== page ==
The complication of matching the matrix of the standards to that of the sample can be avoided by conducting the standardization in the sample. This is known as the method of standard additions.

**Standard Additions**

The complication of matching the matrix of the standards to that of the sample
can be avoided by conducting the standardization in the sample.
This is known as the **method of standard additions. **

The simplest version of a standard addition is shown
in Figure 5.5. A volume,
*V*_{o}, of sample is diluted to a final
volume, *V*_{f}, and the signal,
*S*_{samp}
is measured. A second identical
**aliquot **of sample is spiked with a volume,
*V*_{s}, of a standard
solution for which
the analyte’s concentration, *C*_{S}, is known. The spiked sample
is diluted to the same final volume
and its signal, *S*_{spike}, is recorded. The following two equations relate
*S*_{samp} and *S*_{spike} to the concentration of analyte, *C*_{A}, in the original
sample

where the ratios
*V*_{o}/*V*_{f} and *V*_{s}/*V*_{f} account for
the dilution. As long as *V*_{s} is small rela- tive to *V*_{o}, the effect of adding the standard to the sample’s
matrix is insignificant, and the matrices of the sample
and the spiked
sample may be considered identical. Under these conditions the value of *k *is the same in equations 5.5 and 5.6. Solving
both equations for *k *and equating
gives

Equation 5.7 can be solved for the concentration of analyte in
the original sample.

It also is possible to make a standard addition
directly to the sample after mea-
suring *S*_{samp} (Figure 5.6).
In this case,
the final volume
after the standard addition is *V*_{o} + *V*_{s} and equations 5.5–5.7
become

The single-point standard
additions outlined in Examples 5.4 and 5.5 are easily adapted to a multiple-point standard addition by preparing a series of spiked sam- ples
containing increasing amounts
of the standard. A calibration curve is prepared by plotting *S*_{spike} versus an appropriate measure of the amount of added standard. Figure 5.7 shows two examples of a standard
addition calibration curve based on equation 5.6. In Figure 5.7(a) *S*_{spike} is plotted versus the volume of the standard so- lution spikes, *V*_{s}. When *k *is constant, the calibration curve
is linear, and
it is easy to show that the *x*-intercept’s absolute
value is *C*_{A}*V*_{o}/*C*_{S}.

Since both *V*_{o} and *C*_{S} are known, the *x*-intercept can be used to calculate the analyte’s concentration.

Figure 5.7(b) shows
the relevant relationships when *S*_{spike} is plotted versus
the con- centrations of the
spiked standards after dilution. Standard addition calibration curves based
on equation 5.8 are also possible.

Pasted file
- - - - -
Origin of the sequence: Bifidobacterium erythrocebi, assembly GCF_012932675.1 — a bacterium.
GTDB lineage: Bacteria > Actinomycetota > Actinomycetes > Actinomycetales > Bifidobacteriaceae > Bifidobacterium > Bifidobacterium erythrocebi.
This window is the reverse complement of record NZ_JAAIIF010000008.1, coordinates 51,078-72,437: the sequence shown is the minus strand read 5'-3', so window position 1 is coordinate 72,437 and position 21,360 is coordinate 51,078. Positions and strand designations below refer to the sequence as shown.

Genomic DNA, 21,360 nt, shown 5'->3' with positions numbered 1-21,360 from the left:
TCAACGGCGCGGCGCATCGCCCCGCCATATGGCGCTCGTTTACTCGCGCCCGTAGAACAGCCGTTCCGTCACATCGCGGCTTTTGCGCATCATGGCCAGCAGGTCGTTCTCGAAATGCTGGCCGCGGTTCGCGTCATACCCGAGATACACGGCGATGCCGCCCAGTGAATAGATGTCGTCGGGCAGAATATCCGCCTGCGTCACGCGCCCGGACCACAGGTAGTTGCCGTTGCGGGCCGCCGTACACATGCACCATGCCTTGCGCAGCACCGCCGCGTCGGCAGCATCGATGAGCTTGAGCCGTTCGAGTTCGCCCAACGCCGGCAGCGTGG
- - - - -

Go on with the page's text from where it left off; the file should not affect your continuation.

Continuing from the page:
Since a standard additions calibration curve
is constructed in the sample,
it cannot be extended
to the analysis of another
sample. Each sample,
therefore, re- quires its own standard
additions calibration curve.
This is a serious drawback
to the routine application of the method of standard
additions, particularly in labora-
tories that must handle many samples or that require
a quick turnaround time. For example, suppose
you need to analyze ten samples using a three-point calibration curve. For a normal calibration curve using external
standards, only 13 solutions
need to be analyzed (3 standards and
10 samples). Using
the method of standard
additions, however, requires
the analysis of 30 solutions, since each of the 10 sam-
ples must be analyzed three times (once before spiking
and two times after adding successive spikes).

The method of standard additions
can be used to check the validity
of an exter- nal standardization when matrix matching
is not feasible. To do this, a normal cali- bration curve of *S*_{stand} versus
*C*_{S} is constructed, and
the value of *k *is determined from its slope. A standard additions calibration curve is then constructed using equation 5.6, plotting
the data as shown in Figure 5.7(b).
The slope of this standard additions calibration curve gives
an independent determination of *k. *If the two val- ues
of *k *are identical, then any difference between the sample’s matrix and that
of the external standards
can be ignored. When the values of *k *are different, a propor- tional determinate error is introduced if the normal
calibration curve is used.

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Modern Analytical Chemistry: Calibrations, Standardizations, and Blank Corrections : Standardizing Methods: Standard Additions |

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